What: Exhibition "The Colors of Human Rights".
Where: Exhibition hall - Faculty of Fine Arts, Complutense University of Madrid
When: Opening Tuesday, 26 March 2019 (26.03 / 10.04.2019)
Exhibition curator: Javier Pérez Segura
Organized by: Faculty of Fine Arts of the UCM and Gabarrón Foundation
"Art as a tool for raising awareness of human rights"
Elena Blanch, Dean of BB.AA. UCM
Birgit Van Hout, Representative for Europe of the United Nations Office for Human Rights (OHCHR)
Javier Pérez Segura, Curator of the exhibition and Prof. History of Art at the UCM
Manuel Hernández Belver, UCM Professor and Director of the Pedagogical Museum of Children's Art (MuPAI)
Tomás Paredes, President in Spain of the International Association of Art Critics and Member of the Jury of the Competition "One drawing, one right" Kids4humanrights
Since the beginning of his career, the artist Cristóbal Gabarrón has been very convinced of the educational dimension of plastic arts as a means to generate discourses of equality and respect in society. The creation of the Queen Sofia Children's Picture Gallery of the Gabarron Foundation and the development of specific programmes for children's education have long reinforced this line, as well as concrete projects such as the one we are now presenting.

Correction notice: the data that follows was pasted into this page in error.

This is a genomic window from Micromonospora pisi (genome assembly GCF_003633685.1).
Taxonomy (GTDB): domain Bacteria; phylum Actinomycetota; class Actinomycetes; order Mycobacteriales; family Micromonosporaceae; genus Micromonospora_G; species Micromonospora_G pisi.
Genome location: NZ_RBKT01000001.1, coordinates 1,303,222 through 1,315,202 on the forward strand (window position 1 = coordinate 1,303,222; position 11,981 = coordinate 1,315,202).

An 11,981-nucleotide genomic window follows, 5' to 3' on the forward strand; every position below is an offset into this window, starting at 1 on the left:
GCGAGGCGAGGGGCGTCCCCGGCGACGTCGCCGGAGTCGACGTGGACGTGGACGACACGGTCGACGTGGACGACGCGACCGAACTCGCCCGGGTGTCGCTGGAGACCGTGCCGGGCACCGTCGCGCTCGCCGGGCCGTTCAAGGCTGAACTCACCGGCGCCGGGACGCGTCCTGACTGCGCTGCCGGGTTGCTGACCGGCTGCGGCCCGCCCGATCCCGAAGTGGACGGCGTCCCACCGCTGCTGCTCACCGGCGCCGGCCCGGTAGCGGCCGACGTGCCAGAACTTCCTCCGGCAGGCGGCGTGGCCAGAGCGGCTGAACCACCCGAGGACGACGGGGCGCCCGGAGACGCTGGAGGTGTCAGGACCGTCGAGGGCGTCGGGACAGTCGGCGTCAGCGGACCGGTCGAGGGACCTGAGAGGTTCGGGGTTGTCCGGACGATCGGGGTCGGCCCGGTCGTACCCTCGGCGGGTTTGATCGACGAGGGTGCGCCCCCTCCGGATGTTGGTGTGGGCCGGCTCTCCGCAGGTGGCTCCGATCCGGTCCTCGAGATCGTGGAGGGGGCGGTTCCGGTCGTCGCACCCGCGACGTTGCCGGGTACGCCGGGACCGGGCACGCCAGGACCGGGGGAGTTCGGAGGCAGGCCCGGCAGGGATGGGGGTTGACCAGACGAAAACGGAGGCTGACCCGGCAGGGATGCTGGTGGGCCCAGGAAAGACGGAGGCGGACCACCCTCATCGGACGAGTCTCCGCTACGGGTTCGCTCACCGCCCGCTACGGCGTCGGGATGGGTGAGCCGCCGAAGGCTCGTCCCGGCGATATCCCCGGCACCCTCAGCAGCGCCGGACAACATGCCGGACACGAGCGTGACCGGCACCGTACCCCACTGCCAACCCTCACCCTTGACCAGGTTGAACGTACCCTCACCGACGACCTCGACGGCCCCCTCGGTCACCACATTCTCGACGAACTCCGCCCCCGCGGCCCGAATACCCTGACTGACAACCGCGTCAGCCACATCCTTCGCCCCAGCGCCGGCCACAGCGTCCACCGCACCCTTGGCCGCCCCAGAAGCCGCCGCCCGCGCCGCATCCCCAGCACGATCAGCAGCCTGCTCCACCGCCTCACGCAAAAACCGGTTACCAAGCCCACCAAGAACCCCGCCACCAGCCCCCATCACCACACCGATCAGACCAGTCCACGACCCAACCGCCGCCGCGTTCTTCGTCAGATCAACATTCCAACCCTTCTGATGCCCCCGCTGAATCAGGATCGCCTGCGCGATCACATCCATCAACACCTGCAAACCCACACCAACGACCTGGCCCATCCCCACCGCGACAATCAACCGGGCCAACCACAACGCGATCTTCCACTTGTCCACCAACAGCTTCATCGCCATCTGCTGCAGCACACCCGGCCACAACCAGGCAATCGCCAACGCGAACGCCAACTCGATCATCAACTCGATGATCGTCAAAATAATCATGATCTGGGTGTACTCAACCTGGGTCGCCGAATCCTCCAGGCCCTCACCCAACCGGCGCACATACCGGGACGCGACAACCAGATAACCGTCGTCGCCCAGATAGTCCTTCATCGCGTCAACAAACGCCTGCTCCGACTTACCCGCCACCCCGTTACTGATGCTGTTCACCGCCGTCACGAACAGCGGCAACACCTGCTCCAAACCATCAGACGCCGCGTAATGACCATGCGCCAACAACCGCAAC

At the beginning of 2018, the idea arose to convene the International Drawing Competition "One right, one drawing", which would reflect, and make us reflect, on the need to defend Human Rights, whose Universal Declaration is now celebrating its 70th anniversary. The competition was organized by the United Nations Information Service in Geneva, the Gabarrón Foundation and the Office of the High Commissioner for Human Rights.
The global response was overwhelming, with 17,000 drawings from more than 70 countries. The final selection, which took place at the end of last year, has given way to a travelling exhibition which has already been seen at the Palais des Nations in Geneva and at the Pompidou Kanal Centre in Brussels.
For Madrid, the curator of the exhibition has selected a total of 41 drawings by children from 26 countries: Argentina, Australia, Bangladesh, Belgium, Bolivia, Brazil, Bulgaria, Canada, Chile, Greece, Iran, Kazakhstan, Lebanon, Malaysia, Mexico, Peru, Philippines, Portugal, Qatar, Romania, Russia, Spain, Switzerland, Thailand, Turkey and the United States.